On appeal from the Supreme Court.
For the plaintiff-appellant, Isadore Rabinowitz and Nathan Rabinowitz.
For the defendant-respondent, Collins & Corbin (Edward A. Markley and Patrick F. McDevitt).
The opinion of the court was delivered by
BODINE, J. The plaintiff, George Deuchar, appeals from a judgment in favor of the defendant. He was an employe of the State Majestic Theatre insured by the defendant. Although injured by a third party, he recovered compensation from his employer both for temporary and permanent disability. This award the defendant agreed to pay under the terms of its policy. In an action subsequently brought against the third party, a settlement was effected by the payment of $1,000, one-half being paid to the attorney in the action under a contingent fee agreement. The bureau found that the employer or his insurance carrier was entitled to credit on the award for the amount of the third party recovery. The present action was brought to recover the amount of the original award upon which the bureau had given a credit for the $1,000 received from the tort feasor.
The accident occurred in 1928. The applicable statute is as follows (Pamph. L. 1919, p. 212): "(f) Where a third
person or corporation is liable to the employe or his dependents for any injury or death, the existence of a right of compensation from the employer under this statute shall not operate as a bar to the action of the employe or his dependents, nor be regarded as establishing a measure of damage therein. However, in event that the employe or his dependents shall recover from the said third person or corporation, a sum equivalent to or greater than the total compensation payments for which the employer is liable under this statute, the employer shall be released thereby from the obligation of compensation. If, however, the sum so recovered from the third person or corporation is less than the total of compensation payments, the employer shall be liable only for the difference. The obligation of the employer under this statute to make compensation shall continue until the payment, if any, by such third person or corporation is made."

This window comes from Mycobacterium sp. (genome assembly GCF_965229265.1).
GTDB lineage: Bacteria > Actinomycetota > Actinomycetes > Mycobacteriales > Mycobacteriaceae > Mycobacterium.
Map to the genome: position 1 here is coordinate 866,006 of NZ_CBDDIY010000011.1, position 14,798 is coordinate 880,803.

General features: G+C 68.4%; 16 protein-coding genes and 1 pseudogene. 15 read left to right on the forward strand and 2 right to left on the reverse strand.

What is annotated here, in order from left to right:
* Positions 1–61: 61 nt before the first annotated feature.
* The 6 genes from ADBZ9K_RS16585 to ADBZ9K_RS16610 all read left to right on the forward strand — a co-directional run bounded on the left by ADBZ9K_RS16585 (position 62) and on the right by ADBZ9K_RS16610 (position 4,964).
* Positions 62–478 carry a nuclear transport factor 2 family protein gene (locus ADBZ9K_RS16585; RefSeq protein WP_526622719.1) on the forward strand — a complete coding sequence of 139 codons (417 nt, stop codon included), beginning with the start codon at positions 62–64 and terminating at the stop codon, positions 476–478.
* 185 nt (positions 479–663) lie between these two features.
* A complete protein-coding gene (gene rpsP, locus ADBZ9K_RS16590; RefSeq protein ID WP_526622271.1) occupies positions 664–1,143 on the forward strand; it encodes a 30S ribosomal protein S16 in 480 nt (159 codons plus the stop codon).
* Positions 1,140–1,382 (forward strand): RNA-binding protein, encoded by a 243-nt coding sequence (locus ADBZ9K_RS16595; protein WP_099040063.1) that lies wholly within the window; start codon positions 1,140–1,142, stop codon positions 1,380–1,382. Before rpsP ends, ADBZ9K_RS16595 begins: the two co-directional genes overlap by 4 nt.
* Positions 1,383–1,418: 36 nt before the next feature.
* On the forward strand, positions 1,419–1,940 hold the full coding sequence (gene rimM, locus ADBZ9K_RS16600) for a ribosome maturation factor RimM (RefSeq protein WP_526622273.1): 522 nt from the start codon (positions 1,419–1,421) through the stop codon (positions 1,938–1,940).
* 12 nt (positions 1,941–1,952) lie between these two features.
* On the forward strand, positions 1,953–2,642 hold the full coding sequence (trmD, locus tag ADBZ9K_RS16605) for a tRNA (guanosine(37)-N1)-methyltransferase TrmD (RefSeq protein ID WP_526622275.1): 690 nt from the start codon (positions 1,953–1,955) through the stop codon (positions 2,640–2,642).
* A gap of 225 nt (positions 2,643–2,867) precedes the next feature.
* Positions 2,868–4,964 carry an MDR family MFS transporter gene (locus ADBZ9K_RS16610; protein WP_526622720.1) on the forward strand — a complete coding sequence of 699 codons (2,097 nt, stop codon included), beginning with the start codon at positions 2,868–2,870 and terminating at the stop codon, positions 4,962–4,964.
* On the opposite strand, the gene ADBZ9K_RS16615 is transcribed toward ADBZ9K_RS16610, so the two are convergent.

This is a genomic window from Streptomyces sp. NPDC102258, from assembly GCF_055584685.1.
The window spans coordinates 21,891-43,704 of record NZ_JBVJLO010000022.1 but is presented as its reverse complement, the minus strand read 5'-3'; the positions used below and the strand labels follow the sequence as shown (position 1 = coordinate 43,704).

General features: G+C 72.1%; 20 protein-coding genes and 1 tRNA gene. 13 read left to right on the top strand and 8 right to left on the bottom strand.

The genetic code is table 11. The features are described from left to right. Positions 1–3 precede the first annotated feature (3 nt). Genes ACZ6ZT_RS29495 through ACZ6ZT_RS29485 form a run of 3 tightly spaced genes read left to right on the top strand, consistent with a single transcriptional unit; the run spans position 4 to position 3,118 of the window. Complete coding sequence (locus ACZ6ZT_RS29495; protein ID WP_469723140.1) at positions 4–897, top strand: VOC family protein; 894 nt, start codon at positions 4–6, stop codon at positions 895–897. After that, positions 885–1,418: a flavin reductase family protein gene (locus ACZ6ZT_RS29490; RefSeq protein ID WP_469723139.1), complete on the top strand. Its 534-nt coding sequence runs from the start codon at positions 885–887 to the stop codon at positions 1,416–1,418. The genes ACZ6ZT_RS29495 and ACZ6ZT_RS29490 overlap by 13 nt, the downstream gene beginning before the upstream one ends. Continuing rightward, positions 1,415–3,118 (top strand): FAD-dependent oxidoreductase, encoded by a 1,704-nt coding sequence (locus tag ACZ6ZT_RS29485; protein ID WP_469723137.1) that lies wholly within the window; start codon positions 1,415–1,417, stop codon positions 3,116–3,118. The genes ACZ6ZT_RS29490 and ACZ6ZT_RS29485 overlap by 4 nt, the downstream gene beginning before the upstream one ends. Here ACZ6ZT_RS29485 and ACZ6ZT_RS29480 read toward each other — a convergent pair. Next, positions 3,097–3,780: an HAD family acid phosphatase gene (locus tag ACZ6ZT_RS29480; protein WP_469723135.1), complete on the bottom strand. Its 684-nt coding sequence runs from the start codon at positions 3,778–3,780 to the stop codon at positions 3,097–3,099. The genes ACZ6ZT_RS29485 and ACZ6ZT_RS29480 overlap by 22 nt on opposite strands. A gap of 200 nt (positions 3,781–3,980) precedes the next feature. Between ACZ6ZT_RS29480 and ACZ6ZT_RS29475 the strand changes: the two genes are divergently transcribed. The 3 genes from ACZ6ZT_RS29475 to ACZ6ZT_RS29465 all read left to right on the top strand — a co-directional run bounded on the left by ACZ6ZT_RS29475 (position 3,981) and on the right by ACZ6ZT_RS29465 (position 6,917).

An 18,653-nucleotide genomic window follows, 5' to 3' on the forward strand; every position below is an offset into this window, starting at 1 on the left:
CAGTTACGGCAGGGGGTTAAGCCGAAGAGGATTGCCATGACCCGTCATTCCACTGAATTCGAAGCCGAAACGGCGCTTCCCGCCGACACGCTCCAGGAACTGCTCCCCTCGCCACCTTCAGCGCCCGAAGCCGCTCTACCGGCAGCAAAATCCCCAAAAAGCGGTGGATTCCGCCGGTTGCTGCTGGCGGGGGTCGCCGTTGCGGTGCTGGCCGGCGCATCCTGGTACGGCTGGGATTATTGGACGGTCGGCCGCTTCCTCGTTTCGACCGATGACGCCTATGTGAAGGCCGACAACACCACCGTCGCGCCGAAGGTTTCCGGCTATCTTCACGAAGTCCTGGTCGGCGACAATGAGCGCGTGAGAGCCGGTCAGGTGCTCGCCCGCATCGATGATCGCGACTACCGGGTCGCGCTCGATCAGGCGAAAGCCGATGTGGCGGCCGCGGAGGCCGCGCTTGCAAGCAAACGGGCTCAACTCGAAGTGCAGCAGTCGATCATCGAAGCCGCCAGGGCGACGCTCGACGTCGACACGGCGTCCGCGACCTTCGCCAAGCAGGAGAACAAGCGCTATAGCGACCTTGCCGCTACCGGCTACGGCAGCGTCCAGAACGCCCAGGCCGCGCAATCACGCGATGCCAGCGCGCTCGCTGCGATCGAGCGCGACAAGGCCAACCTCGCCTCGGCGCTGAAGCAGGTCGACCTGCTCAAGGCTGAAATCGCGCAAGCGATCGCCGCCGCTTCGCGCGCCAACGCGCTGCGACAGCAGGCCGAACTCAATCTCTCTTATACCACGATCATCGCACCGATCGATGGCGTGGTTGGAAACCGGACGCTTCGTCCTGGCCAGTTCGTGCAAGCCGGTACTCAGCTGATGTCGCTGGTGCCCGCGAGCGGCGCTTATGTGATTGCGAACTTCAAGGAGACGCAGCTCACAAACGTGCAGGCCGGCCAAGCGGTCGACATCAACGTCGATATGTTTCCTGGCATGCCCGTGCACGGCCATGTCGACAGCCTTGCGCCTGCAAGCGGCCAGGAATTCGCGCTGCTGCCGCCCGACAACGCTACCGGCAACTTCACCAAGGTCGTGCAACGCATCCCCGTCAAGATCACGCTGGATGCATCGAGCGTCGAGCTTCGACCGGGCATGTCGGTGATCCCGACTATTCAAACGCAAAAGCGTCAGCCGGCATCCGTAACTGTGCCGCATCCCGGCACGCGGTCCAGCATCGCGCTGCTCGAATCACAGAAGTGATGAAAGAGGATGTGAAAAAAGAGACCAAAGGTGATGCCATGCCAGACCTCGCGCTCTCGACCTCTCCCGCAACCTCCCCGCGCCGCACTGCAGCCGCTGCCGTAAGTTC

The principal argument is that the defendant is independently liable under its contract, and that the sum paid in settlement by a tort feasor's insurance carrier stands on an entirely different basis than a recovery against the third party wrongdoer. It is perfectly clear that the defendant's liability rests upon a contractual obligation to indemnify its insured from the obligations imposed by law. It assumed and was obliged to assume no greater obligation than its insured. The payment by the tort feasor's insurance carrier was a payment on his account, and the employer or his carrier was as much entitled to the benefits thereof as though directly made by the wrongdoer.
The defendant did not seek the third party payment but merely claimed a credit therefor. Hence, it was not necessary to file a notice with the third party. The statute released the employer and those standing in his place from an obligation to make payment of compensation to the extent of the recovery, it being less than the compensation award.
Because the injured employe paid his attorney a sum of money for services does not reduce the amount of the recovery, which is measured by the amount paid in settlement of the action.